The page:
FIRST: Any communication from the Holy Spirit through Christ in any Lay Cistercian practices (Lectio Divina, Reading Scriptures, Liturgy of the Hours, Eucharist, Forgiveness, and Mercy) must be consistent with Sacred Scripture. Remember the reason for Scripture at all? John 20:30-31. Scripture, according to Brother Michael, O.C.S.O., our Lay Cistercian instructor, gave us a retreat and said that Scriptures are the love letters God had different people write down for us so that we might follow God’s will and not our own. God knows all too well that humans live in a condition of Original Sin, the effects of the sin of Adam and Eve. He does not leave us orphans, floundering on a sea of relativistic opinions about who God is.

SECONDLY: Anytime God speaks to me, I must look to my spiritual heritage, won at the price of the blood of martyrs and those who live their lives with Christ as their center, to be consistent with the three Creeds of our Faith: the Apostles’ Creed, the Nicene Creed, the Athanasian Creed. https://www.newadvent.org/cathen/04478a.htm; https://www.newadvent.org/fathers/2711.htm

IN THE THIRD PLACE: God speaks through the Church Universal. As an individual, I can receive inspiration and grace through the Holy Spirit but it must be consistent with the traditions and heritage that come down through each age. The Church is the fiery crucible in which extraneous practices and theories must withstand the heat of the way, the truth, and the life. The Ecumenical Councils are examples of how Faith flows down to us (not the other way around).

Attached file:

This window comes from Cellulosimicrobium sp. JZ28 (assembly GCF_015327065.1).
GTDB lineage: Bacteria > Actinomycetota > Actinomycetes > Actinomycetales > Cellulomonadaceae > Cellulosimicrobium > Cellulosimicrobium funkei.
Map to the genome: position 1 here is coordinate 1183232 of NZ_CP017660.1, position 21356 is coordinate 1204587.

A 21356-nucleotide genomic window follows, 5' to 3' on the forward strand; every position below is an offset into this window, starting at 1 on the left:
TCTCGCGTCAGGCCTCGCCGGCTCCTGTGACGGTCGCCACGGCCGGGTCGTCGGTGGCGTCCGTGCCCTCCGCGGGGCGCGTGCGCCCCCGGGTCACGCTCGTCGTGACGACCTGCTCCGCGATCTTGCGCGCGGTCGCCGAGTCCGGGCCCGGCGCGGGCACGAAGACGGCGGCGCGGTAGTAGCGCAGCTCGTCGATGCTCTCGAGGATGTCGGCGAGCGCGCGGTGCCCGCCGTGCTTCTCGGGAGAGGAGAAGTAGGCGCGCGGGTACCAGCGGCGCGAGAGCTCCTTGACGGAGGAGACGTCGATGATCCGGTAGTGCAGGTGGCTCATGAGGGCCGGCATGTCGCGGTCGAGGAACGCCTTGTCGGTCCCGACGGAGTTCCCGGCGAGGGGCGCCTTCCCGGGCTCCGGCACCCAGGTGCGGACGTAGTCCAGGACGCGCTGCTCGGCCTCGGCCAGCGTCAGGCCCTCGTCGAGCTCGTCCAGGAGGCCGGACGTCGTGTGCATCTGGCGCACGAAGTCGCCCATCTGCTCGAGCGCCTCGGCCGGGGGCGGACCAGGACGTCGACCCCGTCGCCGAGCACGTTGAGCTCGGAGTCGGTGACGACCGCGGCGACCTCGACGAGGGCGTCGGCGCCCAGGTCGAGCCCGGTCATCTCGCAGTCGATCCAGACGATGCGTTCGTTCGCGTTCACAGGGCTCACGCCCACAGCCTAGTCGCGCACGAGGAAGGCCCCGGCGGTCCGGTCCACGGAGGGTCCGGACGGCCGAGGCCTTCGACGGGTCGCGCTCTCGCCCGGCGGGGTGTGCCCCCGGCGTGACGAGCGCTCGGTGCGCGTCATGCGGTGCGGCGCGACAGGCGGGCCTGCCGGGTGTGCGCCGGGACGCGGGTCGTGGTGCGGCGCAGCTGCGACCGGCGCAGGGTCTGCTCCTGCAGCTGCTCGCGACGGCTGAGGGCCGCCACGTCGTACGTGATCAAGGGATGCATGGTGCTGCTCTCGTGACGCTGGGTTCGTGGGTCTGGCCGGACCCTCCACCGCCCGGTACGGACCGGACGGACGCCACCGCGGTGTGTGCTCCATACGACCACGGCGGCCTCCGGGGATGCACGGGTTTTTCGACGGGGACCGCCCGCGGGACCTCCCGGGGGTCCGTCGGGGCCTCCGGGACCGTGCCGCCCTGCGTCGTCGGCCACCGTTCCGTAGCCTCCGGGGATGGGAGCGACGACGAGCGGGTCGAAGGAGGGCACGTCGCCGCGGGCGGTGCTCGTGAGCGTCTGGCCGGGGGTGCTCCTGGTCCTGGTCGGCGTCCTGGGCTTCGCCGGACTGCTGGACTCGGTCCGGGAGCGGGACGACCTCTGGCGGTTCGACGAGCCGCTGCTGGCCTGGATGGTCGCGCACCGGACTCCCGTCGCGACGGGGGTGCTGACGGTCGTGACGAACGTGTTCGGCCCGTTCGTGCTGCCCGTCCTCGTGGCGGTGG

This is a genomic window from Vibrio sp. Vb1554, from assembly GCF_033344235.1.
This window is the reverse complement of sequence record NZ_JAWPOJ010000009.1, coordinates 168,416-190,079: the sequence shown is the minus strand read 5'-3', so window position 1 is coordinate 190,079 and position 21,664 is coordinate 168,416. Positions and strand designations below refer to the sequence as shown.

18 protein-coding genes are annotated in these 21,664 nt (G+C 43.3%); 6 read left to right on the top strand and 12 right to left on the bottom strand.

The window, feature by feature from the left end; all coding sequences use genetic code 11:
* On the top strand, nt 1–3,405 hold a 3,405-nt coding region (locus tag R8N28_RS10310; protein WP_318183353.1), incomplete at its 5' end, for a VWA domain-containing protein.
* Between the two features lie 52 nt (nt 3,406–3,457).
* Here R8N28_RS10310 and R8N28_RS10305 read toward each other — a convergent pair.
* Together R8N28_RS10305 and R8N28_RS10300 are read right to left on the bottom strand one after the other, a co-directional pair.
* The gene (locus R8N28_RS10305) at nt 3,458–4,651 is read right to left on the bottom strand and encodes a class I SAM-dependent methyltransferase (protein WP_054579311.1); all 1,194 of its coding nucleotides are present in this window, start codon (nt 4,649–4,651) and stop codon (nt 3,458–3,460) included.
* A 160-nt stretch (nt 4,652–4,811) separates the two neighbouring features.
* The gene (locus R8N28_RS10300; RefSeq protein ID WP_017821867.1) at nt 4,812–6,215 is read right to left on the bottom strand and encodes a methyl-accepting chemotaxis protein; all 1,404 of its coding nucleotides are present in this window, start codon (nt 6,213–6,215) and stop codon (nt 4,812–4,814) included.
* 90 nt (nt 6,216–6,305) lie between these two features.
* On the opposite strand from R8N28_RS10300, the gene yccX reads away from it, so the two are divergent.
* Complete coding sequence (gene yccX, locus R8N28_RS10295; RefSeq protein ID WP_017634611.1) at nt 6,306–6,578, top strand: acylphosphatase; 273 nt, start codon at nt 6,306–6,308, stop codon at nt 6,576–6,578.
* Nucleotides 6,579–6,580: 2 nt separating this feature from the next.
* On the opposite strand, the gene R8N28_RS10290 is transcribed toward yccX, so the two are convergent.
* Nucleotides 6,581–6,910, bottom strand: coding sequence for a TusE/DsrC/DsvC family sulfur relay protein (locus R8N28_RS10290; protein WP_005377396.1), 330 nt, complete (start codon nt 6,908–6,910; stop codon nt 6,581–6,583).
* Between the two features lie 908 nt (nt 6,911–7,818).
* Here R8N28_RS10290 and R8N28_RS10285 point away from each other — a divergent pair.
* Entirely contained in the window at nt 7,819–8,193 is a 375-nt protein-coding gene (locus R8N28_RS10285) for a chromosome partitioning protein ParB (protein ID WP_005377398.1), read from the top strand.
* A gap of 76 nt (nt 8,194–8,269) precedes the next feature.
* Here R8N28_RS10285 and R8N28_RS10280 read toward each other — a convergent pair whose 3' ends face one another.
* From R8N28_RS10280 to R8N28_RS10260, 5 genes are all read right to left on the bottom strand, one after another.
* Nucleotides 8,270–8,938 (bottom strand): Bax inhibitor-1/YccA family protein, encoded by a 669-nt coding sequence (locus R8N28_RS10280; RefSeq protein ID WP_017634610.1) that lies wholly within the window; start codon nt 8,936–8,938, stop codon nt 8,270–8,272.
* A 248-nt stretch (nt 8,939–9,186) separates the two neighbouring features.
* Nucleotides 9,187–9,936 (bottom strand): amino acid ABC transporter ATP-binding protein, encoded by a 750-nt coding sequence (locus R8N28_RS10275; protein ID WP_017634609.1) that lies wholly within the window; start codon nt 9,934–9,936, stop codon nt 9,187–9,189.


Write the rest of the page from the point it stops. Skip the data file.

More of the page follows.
My personal thoughts are purified by running the gauntlet of time and heritage.

God speaks to us in many ways, on tablets of stone, in the burning bush, in dreams, in the writings of the Prophets and New Testament authors, and through those who wear the Shoes of the Fisherman. Ultimately, Christ is the beginning and the end (Alpha and Omega), the one measure that all measures must agree, the one principle from which everything flows, the one center that is folly to the Gentiles and a stumbling block to the Jews.